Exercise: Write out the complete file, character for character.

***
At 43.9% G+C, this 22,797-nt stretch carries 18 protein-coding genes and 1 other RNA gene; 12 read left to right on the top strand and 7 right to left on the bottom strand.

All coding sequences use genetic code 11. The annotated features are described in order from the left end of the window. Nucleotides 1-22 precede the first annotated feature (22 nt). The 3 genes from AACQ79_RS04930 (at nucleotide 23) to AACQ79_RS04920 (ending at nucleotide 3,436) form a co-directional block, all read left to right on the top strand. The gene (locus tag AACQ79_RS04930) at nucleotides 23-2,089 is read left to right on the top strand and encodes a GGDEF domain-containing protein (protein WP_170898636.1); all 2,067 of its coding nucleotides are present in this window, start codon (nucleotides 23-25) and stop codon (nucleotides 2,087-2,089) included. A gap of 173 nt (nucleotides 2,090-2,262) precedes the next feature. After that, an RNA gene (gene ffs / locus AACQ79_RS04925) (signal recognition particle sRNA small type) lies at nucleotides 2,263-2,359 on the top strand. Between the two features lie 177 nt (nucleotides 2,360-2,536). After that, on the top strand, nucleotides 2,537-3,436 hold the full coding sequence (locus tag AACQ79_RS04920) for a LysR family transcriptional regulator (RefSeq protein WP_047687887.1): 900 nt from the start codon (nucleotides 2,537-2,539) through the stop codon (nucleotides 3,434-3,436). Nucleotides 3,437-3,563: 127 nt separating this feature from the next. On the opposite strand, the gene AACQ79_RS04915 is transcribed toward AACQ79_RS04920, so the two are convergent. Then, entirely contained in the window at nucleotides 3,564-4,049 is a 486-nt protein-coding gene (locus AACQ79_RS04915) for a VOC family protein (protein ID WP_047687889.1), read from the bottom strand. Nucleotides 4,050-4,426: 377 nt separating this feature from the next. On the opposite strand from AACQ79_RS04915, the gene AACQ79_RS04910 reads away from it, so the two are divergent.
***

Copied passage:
At 43.9% G+C, this 22,797-nt stretch carries 18 protein-coding genes and 1 other RNA gene; 12 read left to right on the top strand and 7 right to left on the bottom strand.

All coding sequences use genetic code 11. The annotated features are described in order from the left end of the window. Nucleotides 1-22 precede the first annotated feature (22 nt). The 3 genes from AACQ79_RS04930 (at nucleotide 23) to AACQ79_RS04920 (ending at nucleotide 3,436) form a co-directional block, all read left to right on the top strand. The gene (locus tag AACQ79_RS04930) at nucleotides 23-2,089 is read left to right on the top strand and encodes a GGDEF domain-containing protein (protein WP_170898636.1); all 2,067 of its coding nucleotides are present in this window, start codon (nucleotides 23-25) and stop codon (nucleotides 2,087-2,089) included. A gap of 173 nt (nucleotides 2,090-2,262) precedes the next feature. After that, an RNA gene (gene ffs / locus AACQ79_RS04925) (signal recognition particle sRNA small type) lies at nucleotides 2,263-2,359 on the top strand. Between the two features lie 177 nt (nucleotides 2,360-2,536). After that, on the top strand, nucleotides 2,537-3,436 hold the full coding sequence (locus tag AACQ79_RS04920) for a LysR family transcriptional regulator (RefSeq protein WP_047687887.1): 900 nt from the start codon (nucleotides 2,537-2,539) through the stop codon (nucleotides 3,434-3,436). Nucleotides 3,437-3,563: 127 nt separating this feature from the next. On the opposite strand, the gene AACQ79_RS04915 is transcribed toward AACQ79_RS04920, so the two are convergent. Then, entirely contained in the window at nucleotides 3,564-4,049 is a 486-nt protein-coding gene (locus AACQ79_RS04915) for a VOC family protein (protein ID WP_047687889.1), read from the bottom strand. Nucleotides 4,050-4,426: 377 nt separating this feature from the next. On the opposite strand from AACQ79_RS04915, the gene AACQ79_RS04910 reads away from it, so the two are divergent.